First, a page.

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A solution to provide broadband internet to everyone?


September 14, 2012
By Alyssa Dalton
A researcher positions a WiBACK network antenna.

September 14, 2012 – John just loves playing soccer, and he’s really looking forward to the weekend game, which he’s agreed to organize. First, he needs to tell his teammates and friends about it, then he must rustle up an opposing team and find a referee – all of which will take him a considerable amount of time. In order to contact everyone, he’ll have to send countless SMS messages; he’ll have to make all the arrangements on his cell phone because he lives in a rural area in Zambia, and has no internet access.

Sound familiar?

But John’s village will soon acquire an eKiosk with a number of PCs to provide residents with access to email, chat, web browsing and internet telephony, thanks to WiBACK Wireless Backhaul Technology, developed by the Fraunhofer Institute for Open Communication Systems FOKUS in Berlin, Germany.

Researchers at the institute say they have succeeded in significantly reducing both the capital expenditure and the operating costs involved, meaning it is now possible to set up tailor-made IT infrastructures and communications networks away from the major towns and cities of developing and emerging countries and to connect those in rural areas to the World Wide Web.

WiBACK is a wireless network that uses existing technologies to build a far-reaching network of radio links using WiBACK routers. The system is designed to support all existing wireless technologies. The demands that will be made on the WiBACK network in the developing world are huge, said researchers.

“Our technology has to be reasonably priced, low maintenance, auto-configuring and robust,” said Karl Jonas, project leader at FOKUS. “It also has to bridge massive distances of several hundred kilometres. Should a router fail, data must divert automatically. And should an operating error occur, the system must be able to restore itself to normal operation. WiBACK fulfills all these requirements.”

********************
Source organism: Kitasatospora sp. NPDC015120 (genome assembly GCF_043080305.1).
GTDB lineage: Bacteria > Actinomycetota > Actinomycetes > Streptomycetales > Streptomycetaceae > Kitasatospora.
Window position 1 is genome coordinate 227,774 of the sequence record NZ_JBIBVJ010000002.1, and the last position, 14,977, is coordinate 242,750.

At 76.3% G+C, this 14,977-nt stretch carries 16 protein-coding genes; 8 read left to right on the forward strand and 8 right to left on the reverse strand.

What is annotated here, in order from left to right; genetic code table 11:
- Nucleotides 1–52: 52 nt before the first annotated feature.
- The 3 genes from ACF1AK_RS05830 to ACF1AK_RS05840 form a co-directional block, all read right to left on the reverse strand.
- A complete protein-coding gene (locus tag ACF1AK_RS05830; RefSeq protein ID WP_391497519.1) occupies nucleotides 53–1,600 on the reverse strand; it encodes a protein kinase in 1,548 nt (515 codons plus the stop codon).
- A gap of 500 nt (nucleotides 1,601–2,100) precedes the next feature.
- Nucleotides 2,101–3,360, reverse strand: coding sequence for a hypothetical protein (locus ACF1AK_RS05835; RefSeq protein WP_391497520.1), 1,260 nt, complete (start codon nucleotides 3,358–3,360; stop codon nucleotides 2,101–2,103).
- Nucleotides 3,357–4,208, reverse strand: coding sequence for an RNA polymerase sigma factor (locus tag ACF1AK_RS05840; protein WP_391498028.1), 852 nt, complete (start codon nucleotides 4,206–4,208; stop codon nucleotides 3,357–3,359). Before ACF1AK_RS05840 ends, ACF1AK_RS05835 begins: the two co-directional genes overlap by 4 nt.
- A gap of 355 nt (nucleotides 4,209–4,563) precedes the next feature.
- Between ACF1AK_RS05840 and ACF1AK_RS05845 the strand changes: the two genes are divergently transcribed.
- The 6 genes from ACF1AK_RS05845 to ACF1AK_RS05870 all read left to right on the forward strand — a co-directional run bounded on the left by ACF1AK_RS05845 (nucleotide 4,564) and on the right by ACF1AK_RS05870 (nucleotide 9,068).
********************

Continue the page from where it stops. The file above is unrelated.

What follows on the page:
Routers are installed on water towers, purpose-built masts or other similar high-lying points. Since the equipment has GSM and UMTS interfaces, the network is also suitable for mobile communications. WiBACK wireless networks are powered by solar cells, and are due to be rolled out to several countries in sub-Saharan Africa in summer 2012.

Jonas reported that “even schools and hospitals in sparsely populated areas will then be able to access the internet.” He and his team are assisted by ICT management consulting company Detecon, which drew up the business plan.

In the meantime, FOKUS researchers have already embarked on their next project– to ensure that infrastructure-poor regions within Germany will also benefit from these developments. The first pilot network is currently being built on the fringes of the Westerwald and will be used to test the network’s reliability when it is in continuous operation. For example, what will happen when a network hub fails, perhaps because of a power cut?

“We won’t be installing solar cells in Germany, since the electricity network covers almost the entire country,” said Jonas. Initially, he and his team will provide a remote farm in Hennef-Theishohn with mobile communications and broadband internet. To do this, they have set up a 21km-radio link between the Fraun-hofer-Gesellschaft’s existing fiber optic connection in Birlinghoven and the farm, using a local substation operated by energy supplier RWE as a relay point. WiBACK technology can also be employed during major events, such as soccer games, to increase the overall capacity of the mobile communications network for a set period of time.

In this connection, the researchers are keen to draw attention to the system’s energy consumption: “WiBACK will automatically register if a soccer stadium is full to bursting and increase the number of available network hubs accordingly,” said Jonas.

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With files from Karl Jonas, Fraunhofer-Gesellschaft.

Image courtesy Fraunhofer-Gesellschaft.